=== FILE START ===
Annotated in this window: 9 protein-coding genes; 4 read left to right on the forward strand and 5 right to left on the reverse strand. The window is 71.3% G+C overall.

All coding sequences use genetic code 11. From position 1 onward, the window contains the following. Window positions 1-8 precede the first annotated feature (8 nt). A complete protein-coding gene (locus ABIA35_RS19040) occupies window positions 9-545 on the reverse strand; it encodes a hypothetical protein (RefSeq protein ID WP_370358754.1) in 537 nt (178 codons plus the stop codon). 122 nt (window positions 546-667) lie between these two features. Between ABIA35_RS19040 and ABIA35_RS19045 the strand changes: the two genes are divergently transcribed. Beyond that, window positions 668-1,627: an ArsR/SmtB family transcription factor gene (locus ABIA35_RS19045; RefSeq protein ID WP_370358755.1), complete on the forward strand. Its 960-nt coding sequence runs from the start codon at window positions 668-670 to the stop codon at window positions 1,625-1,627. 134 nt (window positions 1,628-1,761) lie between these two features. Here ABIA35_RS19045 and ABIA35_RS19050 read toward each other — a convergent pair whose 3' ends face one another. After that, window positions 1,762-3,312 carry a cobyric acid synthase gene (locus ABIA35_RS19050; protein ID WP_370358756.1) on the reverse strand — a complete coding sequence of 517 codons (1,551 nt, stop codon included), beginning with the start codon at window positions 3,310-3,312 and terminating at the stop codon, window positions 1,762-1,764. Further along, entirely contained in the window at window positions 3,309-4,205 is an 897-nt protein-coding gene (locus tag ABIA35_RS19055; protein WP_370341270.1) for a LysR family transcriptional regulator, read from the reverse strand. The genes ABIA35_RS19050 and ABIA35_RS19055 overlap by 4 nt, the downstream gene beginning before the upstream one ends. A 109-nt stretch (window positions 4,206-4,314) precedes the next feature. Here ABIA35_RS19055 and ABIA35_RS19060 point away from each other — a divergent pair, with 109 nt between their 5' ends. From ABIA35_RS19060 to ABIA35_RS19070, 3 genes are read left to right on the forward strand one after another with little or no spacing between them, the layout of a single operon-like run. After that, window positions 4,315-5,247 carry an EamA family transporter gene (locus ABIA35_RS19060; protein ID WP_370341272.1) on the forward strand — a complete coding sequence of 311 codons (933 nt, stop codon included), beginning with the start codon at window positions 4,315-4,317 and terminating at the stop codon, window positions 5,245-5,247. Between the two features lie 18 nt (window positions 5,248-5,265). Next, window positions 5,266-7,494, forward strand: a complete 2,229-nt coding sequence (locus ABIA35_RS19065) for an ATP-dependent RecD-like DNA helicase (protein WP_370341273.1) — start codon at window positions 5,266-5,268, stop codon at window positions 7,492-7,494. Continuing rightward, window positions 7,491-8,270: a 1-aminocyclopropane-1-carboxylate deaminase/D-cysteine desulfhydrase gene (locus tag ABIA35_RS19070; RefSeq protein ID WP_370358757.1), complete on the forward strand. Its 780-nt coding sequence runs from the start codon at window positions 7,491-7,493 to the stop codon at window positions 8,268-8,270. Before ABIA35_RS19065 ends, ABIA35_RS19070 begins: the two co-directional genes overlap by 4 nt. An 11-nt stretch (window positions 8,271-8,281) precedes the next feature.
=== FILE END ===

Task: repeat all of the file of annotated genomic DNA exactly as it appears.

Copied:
Annotated in this window: 9 protein-coding genes; 4 read left to right on the forward strand and 5 right to left on the reverse strand. The window is 71.3% G+C overall.

All coding sequences use genetic code 11. From position 1 onward, the window contains the following. Window positions 1-8 precede the first annotated feature (8 nt). A complete protein-coding gene (locus ABIA35_RS19040) occupies window positions 9-545 on the reverse strand; it encodes a hypothetical protein (RefSeq protein ID WP_370358754.1) in 537 nt (178 codons plus the stop codon). 122 nt (window positions 546-667) lie between these two features. Between ABIA35_RS19040 and ABIA35_RS19045 the strand changes: the two genes are divergently transcribed. Beyond that, window positions 668-1,627: an ArsR/SmtB family transcription factor gene (locus ABIA35_RS19045; RefSeq protein ID WP_370358755.1), complete on the forward strand. Its 960-nt coding sequence runs from the start codon at window positions 668-670 to the stop codon at window positions 1,625-1,627. 134 nt (window positions 1,628-1,761) lie between these two features. Here ABIA35_RS19045 and ABIA35_RS19050 read toward each other — a convergent pair whose 3' ends face one another. After that, window positions 1,762-3,312 carry a cobyric acid synthase gene (locus ABIA35_RS19050; protein ID WP_370358756.1) on the reverse strand — a complete coding sequence of 517 codons (1,551 nt, stop codon included), beginning with the start codon at window positions 3,310-3,312 and terminating at the stop codon, window positions 1,762-1,764. Further along, entirely contained in the window at window positions 3,309-4,205 is an 897-nt protein-coding gene (locus tag ABIA35_RS19055; protein WP_370341270.1) for a LysR family transcriptional regulator, read from the reverse strand. The genes ABIA35_RS19050 and ABIA35_RS19055 overlap by 4 nt, the downstream gene beginning before the upstream one ends. A 109-nt stretch (window positions 4,206-4,314) precedes the next feature. Here ABIA35_RS19055 and ABIA35_RS19060 point away from each other — a divergent pair, with 109 nt between their 5' ends. From ABIA35_RS19060 to ABIA35_RS19070, 3 genes are read left to right on the forward strand one after another with little or no spacing between them, the layout of a single operon-like run. After that, window positions 4,315-5,247 carry an EamA family transporter gene (locus ABIA35_RS19060; protein ID WP_370341272.1) on the forward strand — a complete coding sequence of 311 codons (933 nt, stop codon included), beginning with the start codon at window positions 4,315-4,317 and terminating at the stop codon, window positions 5,245-5,247. Between the two features lie 18 nt (window positions 5,248-5,265). Next, window positions 5,266-7,494, forward strand: a complete 2,229-nt coding sequence (locus ABIA35_RS19065) for an ATP-dependent RecD-like DNA helicase (protein WP_370341273.1) — start codon at window positions 5,266-5,268, stop codon at window positions 7,492-7,494. Continuing rightward, window positions 7,491-8,270: a 1-aminocyclopropane-1-carboxylate deaminase/D-cysteine desulfhydrase gene (locus tag ABIA35_RS19070; RefSeq protein ID WP_370358757.1), complete on the forward strand. Its 780-nt coding sequence runs from the start codon at window positions 7,491-7,493 to the stop codon at window positions 8,268-8,270. Before ABIA35_RS19065 ends, ABIA35_RS19070 begins: the two co-directional genes overlap by 4 nt. An 11-nt stretch (window positions 8,271-8,281) precedes the next feature.